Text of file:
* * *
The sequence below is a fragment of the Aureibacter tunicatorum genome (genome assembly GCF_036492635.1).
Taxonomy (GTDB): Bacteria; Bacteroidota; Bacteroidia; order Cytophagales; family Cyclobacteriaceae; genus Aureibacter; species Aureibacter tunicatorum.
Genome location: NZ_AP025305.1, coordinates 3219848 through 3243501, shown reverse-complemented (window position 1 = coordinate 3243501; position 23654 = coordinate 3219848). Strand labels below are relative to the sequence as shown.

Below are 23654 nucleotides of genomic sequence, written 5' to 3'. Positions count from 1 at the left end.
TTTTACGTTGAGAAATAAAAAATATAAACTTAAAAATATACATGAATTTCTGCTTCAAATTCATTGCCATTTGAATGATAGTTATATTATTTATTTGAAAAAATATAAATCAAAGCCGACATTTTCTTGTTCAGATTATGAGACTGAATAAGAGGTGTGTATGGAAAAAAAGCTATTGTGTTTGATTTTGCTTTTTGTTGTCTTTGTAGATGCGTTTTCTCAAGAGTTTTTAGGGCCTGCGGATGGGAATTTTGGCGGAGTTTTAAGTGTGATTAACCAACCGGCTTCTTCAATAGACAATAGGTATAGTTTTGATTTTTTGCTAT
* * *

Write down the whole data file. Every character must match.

The sequence below is a fragment of the Aureibacter tunicatorum genome (genome assembly GCF_036492635.1).
Taxonomy (GTDB): Bacteria; Bacteroidota; Bacteroidia; order Cytophagales; family Cyclobacteriaceae; genus Aureibacter; species Aureibacter tunicatorum.
Genome location: NZ_AP025305.1, coordinates 3219848 through 3243501, shown reverse-complemented (window position 1 = coordinate 3243501; position 23654 = coordinate 3219848). Strand labels below are relative to the sequence as shown.

Below are 23654 nucleotides of genomic sequence, written 5' to 3'. Positions count from 1 at the left end.
TTTTACGTTGAGAAATAAAAAATATAAACTTAAAAATATACATGAATTTCTGCTTCAAATTCATTGCCATTTGAATGATAGTTATATTATTTATTTGAAAAAATATAAATCAAAGCCGACATTTTCTTGTTCAGATTATGAGACTGAATAAGAGGTGTGTATGGAAAAAAAGCTATTGTGTTTGATTTTGCTTTTTGTTGTCTTTGTAGATGCGTTTTCTCAAGAGTTTTTAGGGCCTGCGGATGGGAATTTTGGCGGAGTTTTAAGTGTGATTAACCAACCGGCTTCTTCAATAGACAATAGGTATAGTTTTGATTTTTTGCTAT